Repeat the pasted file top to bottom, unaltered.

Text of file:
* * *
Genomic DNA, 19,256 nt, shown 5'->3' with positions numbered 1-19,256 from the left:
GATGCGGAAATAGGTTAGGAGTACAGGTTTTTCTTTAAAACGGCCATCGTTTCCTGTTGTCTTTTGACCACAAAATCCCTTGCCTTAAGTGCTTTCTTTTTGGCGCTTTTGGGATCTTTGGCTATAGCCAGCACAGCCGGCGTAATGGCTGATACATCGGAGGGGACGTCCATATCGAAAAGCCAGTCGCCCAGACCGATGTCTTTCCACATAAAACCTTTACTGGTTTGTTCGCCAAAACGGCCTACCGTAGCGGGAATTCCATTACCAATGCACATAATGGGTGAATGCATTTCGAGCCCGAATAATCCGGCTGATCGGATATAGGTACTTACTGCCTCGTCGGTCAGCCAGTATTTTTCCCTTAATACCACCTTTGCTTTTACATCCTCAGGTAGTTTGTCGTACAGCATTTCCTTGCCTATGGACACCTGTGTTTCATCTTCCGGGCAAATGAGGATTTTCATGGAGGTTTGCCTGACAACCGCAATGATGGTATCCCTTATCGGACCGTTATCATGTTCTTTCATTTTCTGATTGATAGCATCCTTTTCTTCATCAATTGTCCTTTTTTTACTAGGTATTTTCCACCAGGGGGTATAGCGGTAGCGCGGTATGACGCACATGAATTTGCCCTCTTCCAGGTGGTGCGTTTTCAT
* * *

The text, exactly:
Genomic DNA, 19,256 nt, shown 5'->3' with positions numbered 1-19,256 from the left:
GATGCGGAAATAGGTTAGGAGTACAGGTTTTTCTTTAAAACGGCCATCGTTTCCTGTTGTCTTTTGACCACAAAATCCCTTGCCTTAAGTGCTTTCTTTTTGGCGCTTTTGGGATCTTTGGCTATAGCCAGCACAGCCGGCGTAATGGCTGATACATCGGAGGGGACGTCCATATCGAAAAGCCAGTCGCCCAGACCGATGTCTTTCCACATAAAACCTTTACTGGTTTGTTCGCCAAAACGGCCTACCGTAGCGGGAATTCCATTACCAATGCACATAATGGGTGAATGCATTTCGAGCCCGAATAATCCGGCTGATCGGATATAGGTACTTACTGCCTCGTCGGTCAGCCAGTATTTTTCCCTTAATACCACCTTTGCTTTTACATCCTCAGGTAGTTTGTCGTACAGCATTTCCTTGCCTATGGACACCTGTGTTTCATCTTCCGGGCAAATGAGGATTTTCATGGAGGTTTGCCTGACAACCGCAATGATGGTATCCCTTATCGGACCGTTATCATGTTCTTTCATTTTCTGATTGATAGCATCCTTTTCTTCATCAATTGTCCTTTTTTTACTAGGTATTTTCCACCAGGGGGTATAGCGGTAGCGCGGTATGACGCACATGAATTTGCCCTCTTCCAGGTGGTGCGTTTTCAT